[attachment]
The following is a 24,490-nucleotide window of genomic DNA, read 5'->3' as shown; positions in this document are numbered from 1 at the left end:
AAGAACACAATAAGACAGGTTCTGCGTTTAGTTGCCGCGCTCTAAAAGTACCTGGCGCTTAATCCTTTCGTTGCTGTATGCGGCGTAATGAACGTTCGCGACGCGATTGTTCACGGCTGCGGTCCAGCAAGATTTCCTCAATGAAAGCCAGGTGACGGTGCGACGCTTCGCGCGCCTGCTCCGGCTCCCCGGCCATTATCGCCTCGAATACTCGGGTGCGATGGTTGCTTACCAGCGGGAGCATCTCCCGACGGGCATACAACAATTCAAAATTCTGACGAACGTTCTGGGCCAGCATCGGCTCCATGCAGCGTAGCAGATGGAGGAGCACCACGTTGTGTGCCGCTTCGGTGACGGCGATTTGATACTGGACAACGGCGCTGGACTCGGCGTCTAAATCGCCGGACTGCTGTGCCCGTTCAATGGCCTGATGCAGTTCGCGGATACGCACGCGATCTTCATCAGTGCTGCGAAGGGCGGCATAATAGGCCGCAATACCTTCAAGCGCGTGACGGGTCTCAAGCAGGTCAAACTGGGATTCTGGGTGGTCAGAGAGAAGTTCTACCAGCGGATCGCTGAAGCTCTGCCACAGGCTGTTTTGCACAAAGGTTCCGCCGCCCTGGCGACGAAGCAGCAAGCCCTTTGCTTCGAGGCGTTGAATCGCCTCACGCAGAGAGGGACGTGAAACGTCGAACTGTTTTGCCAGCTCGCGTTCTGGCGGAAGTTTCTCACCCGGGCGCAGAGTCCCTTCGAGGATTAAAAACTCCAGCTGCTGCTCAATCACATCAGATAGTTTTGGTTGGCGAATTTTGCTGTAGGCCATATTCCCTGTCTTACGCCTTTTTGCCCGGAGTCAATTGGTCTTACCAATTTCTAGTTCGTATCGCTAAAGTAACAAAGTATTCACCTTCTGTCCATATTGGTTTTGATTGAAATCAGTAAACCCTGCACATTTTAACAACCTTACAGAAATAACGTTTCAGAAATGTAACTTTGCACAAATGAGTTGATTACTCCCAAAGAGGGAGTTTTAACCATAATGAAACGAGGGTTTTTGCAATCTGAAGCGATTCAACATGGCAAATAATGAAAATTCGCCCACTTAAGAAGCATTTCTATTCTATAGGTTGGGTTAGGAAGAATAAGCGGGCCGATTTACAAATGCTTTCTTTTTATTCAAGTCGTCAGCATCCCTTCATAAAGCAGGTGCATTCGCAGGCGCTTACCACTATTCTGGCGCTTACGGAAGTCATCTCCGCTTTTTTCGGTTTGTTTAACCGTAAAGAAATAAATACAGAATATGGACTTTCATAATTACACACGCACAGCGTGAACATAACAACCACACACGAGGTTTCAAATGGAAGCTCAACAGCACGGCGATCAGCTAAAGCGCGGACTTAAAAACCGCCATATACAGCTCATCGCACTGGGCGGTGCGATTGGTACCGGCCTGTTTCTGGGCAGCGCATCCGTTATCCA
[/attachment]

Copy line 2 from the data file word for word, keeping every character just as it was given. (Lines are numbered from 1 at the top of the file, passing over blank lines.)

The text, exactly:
AAGAACACAATAAGACAGGTTCTGCGTTTAGTTGCCGCGCTCTAAAAGTACCTGGCGCTTAATCCTTTCGTTGCTGTATGCGGCGTAATGAACGTTCGCGACGCGATTGTTCACGGCTGCGGTCCAGCAAGATTTCCTCAATGAAAGCCAGGTGACGGTGCGACGCTTCGCGCGCCTGCTCCGGCTCCCCGGCCATTATCGCCTCGAATACTCGGGTGCGATGGTTGCTTACCAGCGGGAGCATCTCCCGACGGGCATACAACAATTCAAAATTCTGACGAACGTTCTGGGCCAGCATCGGCTCCATGCAGCGTAGCAGATGGAGGAGCACCACGTTGTGTGCCGCTTCGGTGACGGCGATTTGATACTGGACAACGGCGCTGGACTCGGCGTCTAAATCGCCGGACTGCTGTGCCCGTTCAATGGCCTGATGCAGTTCGCGGATACGCACGCGATCTTCATCAGTGCTGCGAAGGGCGGCATAATAGGCCGCAATACCTTCAAGCGCGTGACGGGTCTCAAGCAGGTCAAACTGGGATTCTGGGTGGTCAGAGAGAAGTTCTACCAGCGGATCGCTGAAGCTCTGCCACAGGCTGTTTTGCACAAAGGTTCCGCCGCCCTGGCGACGAAGCAGCAAGCCCTTTGCTTCGAGGCGTTGAATCGCCTCACGCAGAGAGGGACGTGAAACGTCGAACTGTTTTGCCAGCTCGCGTTCTGGCGGAAGTTTCTCACCCGGGCGCAGAGTCCCTTCGAGGATTAAAAACTCCAGCTGCTGCTCAATCACATCAGATAGTTTTGGTTGGCGAATTTTGCTGTAGGCCATATTCCCTGTCTTACGCCTTTTTGCCCGGAGTCAATTGGTCTTACCAATTTCTAGTTCGTATCGCTAAAGTAACAAAGTATTCACCTTCTGTCCATATTGGTTTTGATTGAAATCAGTAAACCCTGCACATTTTAACAACCTTACAGAAATAACGTTTCAGAAATGTAACTTTGCACAAATGAGTTGATTACTCCCAAAGAGGGAGTTTTAACCATAATGAAACGAGGGTTTTTGCAATCTGAAGCGATTCAACATGGCAAATAATGAAAATTCGCCCACTTAAGAAGCATTTCTATTCTATAGGTTGGGTTAGGAAGAATAAGCGGGCCGATTTACAAATGCTTTCTTTTTATTCAAGTCGTCAGCATCCCTTCATAAAGCAGGTGCATTCGCAGGCGCTTACCACTATTCTGGCGCTTACGGAAGTCATCTCCGCTTTTTTCGGTTTGTTTAACCGTAAAGAAATAAATACAGAATATGGACTTTCATAATTACACACGCACAGCGTGAACATAACAACCACACACGAGGTTTCAAATGGAAGCTCAACAGCACGGCGATCAGCTAAAGCGCGGACTTAAAAACCGCCATATACAGCTCATCGCACTGGGCGGTGCGATTGGTACCGGCCTGTTTCTGGGCAGCGCATCCGTTATCCA